Another edition of the fall classic is set to start this weekend, but how many people are going to be watching? The matchup of the Cardinals and Tigers is one of two old-school franchises that have plenty of history between them and a previous (1968) classic already in the books. The FOX network seems pretty confident that they will do just fine ratings-wise, and as usual, they’ve got plenty of innovations and gimmicks ready to trot out. See some of the media columns below for more information. The first game is Saturday night at 8:00.
The Patriots return to our televisions after a week off on Sunday. CBS has the game at 1:00, and Patriots 5th Quarter will air on CBS4 immediately following the game. The Patriots Game Day page will check in on the action over the weekend, and you can keep up with the local stories on the Patriots Daily Links mashup page.
Weekend Viewing Highlights
UCLA/Notre Dame, 2:30pm – 7NBC.
Boston College/Florida State, 3:30pm – ABC, (Iowa/Michigan is the national game). Bruins/Sabres, 7:00pm – NESN.
Celtics/Knicks (preseason), 7:30pm – FSN.
Tigers/Cardinals Game 1, 8:00pm – FOX.
Patriots/Bills, 1:00pm – CBS4. (Greg Gumbel and Dan Dierdorf)
Jets/Lions, 1:00pm – FOX. (Sam Rosen & Tim Ryan)
NASCAR Nextel Cup: Subway 50, 1:00pm – 7NBC.
Revolution/Fire, 1:00pm – ABC.
Redskins/Colts, 4:15pm – FOX. (Dick Stockton, Troy Aikman and Pam Oliver)
Tigers/Cardinals Game 2, 8:20pm – FOX
Here’s a full local weekend sports schedule from the Globe.
Here is your weekend college football TV schedule.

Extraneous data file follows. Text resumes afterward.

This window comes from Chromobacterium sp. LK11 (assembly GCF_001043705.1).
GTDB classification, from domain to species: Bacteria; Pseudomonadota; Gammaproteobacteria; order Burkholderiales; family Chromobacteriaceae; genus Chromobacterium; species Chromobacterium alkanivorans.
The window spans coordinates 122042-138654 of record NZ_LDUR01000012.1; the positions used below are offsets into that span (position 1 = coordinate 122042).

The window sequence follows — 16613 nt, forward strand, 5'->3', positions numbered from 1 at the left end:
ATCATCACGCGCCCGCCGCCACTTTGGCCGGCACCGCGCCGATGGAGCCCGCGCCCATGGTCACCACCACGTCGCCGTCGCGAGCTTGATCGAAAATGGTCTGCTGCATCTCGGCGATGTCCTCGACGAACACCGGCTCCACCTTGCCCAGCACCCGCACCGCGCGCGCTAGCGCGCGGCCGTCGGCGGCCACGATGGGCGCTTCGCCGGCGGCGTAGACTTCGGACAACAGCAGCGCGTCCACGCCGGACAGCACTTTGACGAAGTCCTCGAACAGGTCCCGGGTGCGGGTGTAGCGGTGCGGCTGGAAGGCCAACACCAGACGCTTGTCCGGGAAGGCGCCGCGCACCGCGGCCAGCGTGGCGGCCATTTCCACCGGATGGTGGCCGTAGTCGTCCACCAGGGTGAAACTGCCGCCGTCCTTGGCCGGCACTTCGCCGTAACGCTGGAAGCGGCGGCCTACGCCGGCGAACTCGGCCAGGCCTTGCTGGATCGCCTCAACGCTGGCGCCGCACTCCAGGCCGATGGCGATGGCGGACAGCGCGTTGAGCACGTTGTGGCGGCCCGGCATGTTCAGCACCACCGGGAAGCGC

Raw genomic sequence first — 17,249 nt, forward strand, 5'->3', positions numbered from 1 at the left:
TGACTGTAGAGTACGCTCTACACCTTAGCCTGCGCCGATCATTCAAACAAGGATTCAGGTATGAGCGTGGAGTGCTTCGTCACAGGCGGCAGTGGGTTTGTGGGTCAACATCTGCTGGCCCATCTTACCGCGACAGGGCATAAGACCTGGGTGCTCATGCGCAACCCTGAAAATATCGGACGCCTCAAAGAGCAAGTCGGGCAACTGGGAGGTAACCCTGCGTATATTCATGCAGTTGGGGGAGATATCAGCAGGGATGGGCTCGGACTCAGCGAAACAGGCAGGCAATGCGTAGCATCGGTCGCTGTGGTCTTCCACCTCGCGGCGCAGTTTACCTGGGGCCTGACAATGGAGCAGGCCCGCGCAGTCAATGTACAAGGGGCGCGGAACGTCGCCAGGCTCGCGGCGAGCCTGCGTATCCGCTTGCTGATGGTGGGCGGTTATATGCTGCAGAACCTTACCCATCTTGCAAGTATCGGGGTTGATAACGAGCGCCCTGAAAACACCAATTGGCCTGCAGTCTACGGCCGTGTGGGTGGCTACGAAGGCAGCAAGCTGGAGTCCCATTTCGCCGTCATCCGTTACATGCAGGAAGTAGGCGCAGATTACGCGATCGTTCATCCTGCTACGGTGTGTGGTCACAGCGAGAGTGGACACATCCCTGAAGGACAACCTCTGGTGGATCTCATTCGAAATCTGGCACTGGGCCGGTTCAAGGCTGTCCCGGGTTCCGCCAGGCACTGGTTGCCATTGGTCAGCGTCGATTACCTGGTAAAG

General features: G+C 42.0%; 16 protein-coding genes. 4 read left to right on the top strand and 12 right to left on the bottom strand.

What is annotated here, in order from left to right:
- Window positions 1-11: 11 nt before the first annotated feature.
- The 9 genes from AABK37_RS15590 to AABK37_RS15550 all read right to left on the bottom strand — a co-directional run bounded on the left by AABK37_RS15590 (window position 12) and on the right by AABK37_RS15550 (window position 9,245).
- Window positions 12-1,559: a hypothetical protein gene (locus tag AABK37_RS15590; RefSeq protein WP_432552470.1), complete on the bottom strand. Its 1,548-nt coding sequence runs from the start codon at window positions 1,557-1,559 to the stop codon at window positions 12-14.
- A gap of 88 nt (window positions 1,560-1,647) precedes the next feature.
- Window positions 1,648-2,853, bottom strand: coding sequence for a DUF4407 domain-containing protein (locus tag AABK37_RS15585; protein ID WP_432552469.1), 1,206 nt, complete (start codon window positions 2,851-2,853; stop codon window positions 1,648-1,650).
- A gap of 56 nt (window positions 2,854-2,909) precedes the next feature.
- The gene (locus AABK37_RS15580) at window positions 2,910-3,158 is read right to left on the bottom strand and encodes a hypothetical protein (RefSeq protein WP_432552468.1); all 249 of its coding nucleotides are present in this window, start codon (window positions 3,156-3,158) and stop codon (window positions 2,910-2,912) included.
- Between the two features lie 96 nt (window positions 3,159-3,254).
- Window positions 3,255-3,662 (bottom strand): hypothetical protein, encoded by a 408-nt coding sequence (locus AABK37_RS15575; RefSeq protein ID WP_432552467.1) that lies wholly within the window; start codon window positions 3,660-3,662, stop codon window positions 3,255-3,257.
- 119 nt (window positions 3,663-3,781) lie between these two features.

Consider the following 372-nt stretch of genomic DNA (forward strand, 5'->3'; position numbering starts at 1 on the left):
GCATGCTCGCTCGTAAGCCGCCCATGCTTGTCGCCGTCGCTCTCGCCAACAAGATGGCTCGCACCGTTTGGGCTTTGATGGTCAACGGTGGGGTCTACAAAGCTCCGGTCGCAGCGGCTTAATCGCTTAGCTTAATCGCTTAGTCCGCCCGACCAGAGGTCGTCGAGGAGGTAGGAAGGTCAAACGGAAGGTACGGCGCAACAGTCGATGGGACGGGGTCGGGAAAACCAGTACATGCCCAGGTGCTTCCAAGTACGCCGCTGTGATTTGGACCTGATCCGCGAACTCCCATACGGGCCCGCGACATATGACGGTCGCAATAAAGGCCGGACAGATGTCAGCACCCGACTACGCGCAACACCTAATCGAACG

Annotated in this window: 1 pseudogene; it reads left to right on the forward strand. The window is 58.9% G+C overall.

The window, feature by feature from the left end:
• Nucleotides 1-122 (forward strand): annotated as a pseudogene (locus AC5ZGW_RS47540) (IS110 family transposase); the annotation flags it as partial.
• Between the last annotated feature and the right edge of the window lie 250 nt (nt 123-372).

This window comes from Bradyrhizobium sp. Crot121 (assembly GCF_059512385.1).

On NFL Countdown Sunday morning on ESPN, there will be a segment on Tedy Bruschi. Last summer, Bruschi granted a wish for six-year-old Andrew Geracoulis. Born with a heart defect, Geracoulis wished to meet Bruschi, his favorite player. Chris Connelly will report on a wish granted by Bruschi through the Make-A-Wish Foundation. (This feature was originally aired as part of SportsCenter’s “My Wish” series)
At the same time the Patriots are playing on Sunday, the Revolution will be playing on ABC in their Eastern Conference Semifinal playoff game against the Chicago Fire. (1:00 PM) Rob Stone, Eric Wynalda and Brandi Chastain will broadcast the game for ABC.
The summer radio ratings are out, and WEEI bounced back pretty strongly, but still came in third in the overall ratings, behind WBZ and WJMN.
An interesting article on Slate by Josh Levin looks at how YouTube is becoming a haven for those looking to prove that the refs did screw their hometown team.
The Big Show crew and whiner line callers have been giving Pete Sheppard a hard time this week for changing his signature sports flash sign off from “I’mPeteSheppardnthatsthesprkflsh” to “I’m Pete Sheppard and that IS the sports flash.” You’d think people could get behind even a small effort by Sheppard to make himself more intelligible.
Speaking of WEEI…Maybe it’s just me, but I have had my fill of middle-aged white men lecturing on the air this week about what too much bling is, and why young black men shouldn’t drive flashy, expensive cars.
National Sports Media Columns
Susan Bickelhaupt has Fox Sports president Ed Goren expressing confidence that the World Series will do well for his network. John Howell has the network coming up with yet another camera angle innovation for the World Series, this time the “CableCam” which is suspended above on a cable that will run down the first base line. David Scott checks in with former NESN anchor Paul Devlin after he was dumped by the network last week. John Molori’s Media Blitz reports on Larry Ridley getting set to join 7NBC here in Boston.
Phil Mushnick says that the networks must be conducting some strange experiments to determine what it is going to take to finally drive off baseball viewers once and for all.
In Fox's case, it has been charged with trying to alienate the affections of baseball fans by presenting the opposite of what the audience would logically expect to see and hear.